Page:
Robert C. Hansen

Picture of Robert C Hansen ROBERT C. HANSEN, born July 28, 1924 in Chicago, Illinois. After graduation from Crane Tech High School, he enlisted as an Aviation Cadet. Training was in the Southeast Training Command and he graduated with 43-I from Napier Field in Dothan, Alabama. The first posting was to Richmond, Virginia where he checked out in the P-47. After checkout, he was assigned to Dover AAB where he became a P-47 instructor.

In June, 1944, he was sent to the Southwest Pacific, Fifth Air Force and joined the 69th Fighter Squadron of the 58th Group in Saidor, New Guinea. The group moved through the Pacific to Noemfor, Dutch East Indies; Mindoro, Lingayan, Clark and Porac in the Philippines and finally to Okinawa where at the end of the war they were flying missions against Japan.

Hansen flew 96 missions, most of them fighter sweeps and ground support for infantry in the Philippines. The flights against Japan were usually dive bombing, although there were a few escort missions. On one of these, right at the end of the war, on August 8, 1945, above the Inland Sea north of Kyushu, Hansen finally saw a Jap plane in the air as two Zeke 52's came up to intercept the B-24's. As Hansen said later "I had to race the rest of the squadron to them" as he and his wing men, Terry Rasmussen, picked them off easily.

After the war, Hansen moved to Los Angeles and attended UCLA, majoring in Marketing in the College of Business Administration. After graduation in 1949, he had buying and merchandising responsibilities with several west coast retail operations, including Montgomery Ward, Builders Emporium and Daylin Drug. In 1969 he moved to Phoenix, Arizona and joined Valley Distributing, then a 12 store chain, as Vice President. In 1980 he retired from the firm - now with 250 stores.

During the winter months, Bob and his wife Beth live in Litchfield Park, Arizona outside Phoenix, near Luke Air Force Base, where they enjoy playing golf and watching F-4's and F-15's do things that an old Jug pilot can't believe. Their summers are spent in the cool White Mountains of Arizona, near Pinetop, where they enjoy their golf and fishing.

List of all P47 Pilots:
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Pilot Name Biography Summary
John Abbotts P-47 transition followed at Pocatello, Idaho and Greenville, Texas after which he was assigned to the 56th Fighter Group in England. When the news of his arrival reached Berlin, Hitler retired to his bunker with his cyanide capsule and revolver. Eva found the news equally depressing.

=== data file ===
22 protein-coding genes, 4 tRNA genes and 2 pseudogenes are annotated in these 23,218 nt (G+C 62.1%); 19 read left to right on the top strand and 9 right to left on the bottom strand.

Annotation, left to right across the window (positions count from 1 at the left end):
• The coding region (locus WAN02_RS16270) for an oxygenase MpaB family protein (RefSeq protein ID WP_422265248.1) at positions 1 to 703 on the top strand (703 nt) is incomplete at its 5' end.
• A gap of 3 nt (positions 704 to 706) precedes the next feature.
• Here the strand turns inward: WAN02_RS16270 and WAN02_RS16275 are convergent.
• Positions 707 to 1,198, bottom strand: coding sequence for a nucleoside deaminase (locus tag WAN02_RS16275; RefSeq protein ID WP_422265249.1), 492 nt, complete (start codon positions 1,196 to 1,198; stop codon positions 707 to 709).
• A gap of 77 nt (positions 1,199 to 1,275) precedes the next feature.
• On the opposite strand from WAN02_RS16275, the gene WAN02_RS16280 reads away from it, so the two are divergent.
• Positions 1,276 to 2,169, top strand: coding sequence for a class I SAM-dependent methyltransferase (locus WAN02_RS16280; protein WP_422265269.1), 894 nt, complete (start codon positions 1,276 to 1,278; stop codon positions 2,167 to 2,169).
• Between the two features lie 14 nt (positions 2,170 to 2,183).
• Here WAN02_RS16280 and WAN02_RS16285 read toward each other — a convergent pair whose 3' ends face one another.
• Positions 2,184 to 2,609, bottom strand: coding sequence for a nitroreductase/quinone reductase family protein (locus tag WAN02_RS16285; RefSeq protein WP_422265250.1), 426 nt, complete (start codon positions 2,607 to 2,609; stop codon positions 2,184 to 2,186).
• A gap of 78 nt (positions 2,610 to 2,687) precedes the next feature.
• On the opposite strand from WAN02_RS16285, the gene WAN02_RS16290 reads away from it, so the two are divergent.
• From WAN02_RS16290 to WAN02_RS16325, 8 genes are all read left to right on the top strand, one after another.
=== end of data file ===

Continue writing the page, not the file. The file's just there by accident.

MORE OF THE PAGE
Asa A. Adair He returned to the States in August of 1944 after participating in the invasion "D" Day. He flew P-63's, P-51's, F-80's, T-33's, F-84's, T-38's, P-47's in numerous assignments during the following twenty years in in, Japan, U.S.A. and Europe before retiring after twenty-six years of Active Duty.
Edward B. Addison The 507th Fighter Group, equipped with P-47N's, won the Presidential Unit Citation for destroying 32 Japanese aircraft in the air on one mission to Seoul, Korea. The average flying time for raids to Korea and Japan would be 7 to 9 hours flying time. In a total of 31 months, the 507th not only provided top cover for B-29's, but also dive-bombed, napalm-bombed and flew low-level on strafing missions.
Levon B. Agha-Zarian It is rumored that he, took his primary training on a flying rug. He flew Spits, briefly, in England, but as the, war moved to the East, he was sent to India as a Sgt. Pilot and first saw action from Ceylon, flying the Curtiss P.36, the Brewster Buffalo, and the Hurricane. At this point he might have opted for the rug! This was at the time of the fall of Singapore and the sinking of the Prince of Wales and the Repulse.
George N. Ahles Posted to A-20 light bomber squadron Barksdale Field, Louisiana. . Group moved to Hunter Air Base Savannah, Georgia. Qualified for Pilot training November 1940. Entered Aviation Cadets January 1942. Presented wings November 1942 class of 42-J. Married Mary Louise while in Advanced Pilot Training at Craig AFB, Selma, Alabama, September 1942.
Roy J. Aldritt Shortly after the group moved to France he ran into some unseen flak and was forced to make a nylon descent behind the lines; some evasion and a lot of luck had him back with his unit in 24 hours.
Eugene J. Amaral After graduation from Stonington High School he enlisted as an Aviation Cadet in December 1942 and was called to active duty in March, 1943. He received his wings and commission at Spence Field, Georgia as a member of the Class of 43-C.
Talmadge L. Ambrose Flew 84 missions thru VE Day, was downed by 22mm ground fire over Siefried Line. He destroyed 11 enemy aircraft, 9 known confirmed in air and on ground, including 4 FW 190-D's in one afternoon over Hanover, Germany, April 8, 1945. He was awarded the Distinguished Service Cross, Distinguished Flying Cross, Air Medal, 17 man, Oak Leaf Clusters, Good Conduct Medal, Pacific Theatre and European Theatre Meda1s with 5 Battle Stars and Unit Citation Medal.
John C. Anderson After P-47 transition he was assigned to the 406th Fighter Group, 512th Fighter Squadron. (E.T .0.) He flew 56 missions through January, 1945 destroying supply routes, bridges, and railroads; he also flew close support missions with the ground forces, with attacks on tanks, artillery and enemy positions.
William Anderson It was not always flak,two ME-109's beat the hell out of me one day. The central controller called me and said "Basher-Red Leader do you have contact Bandits," I replied, "I sure do, I'll bring them over the field in 3 minutes, they're chasing me home." Got all the usual medals including two Belgium and two French but one I'm most proud of is the Silver Star -it is the greatest.
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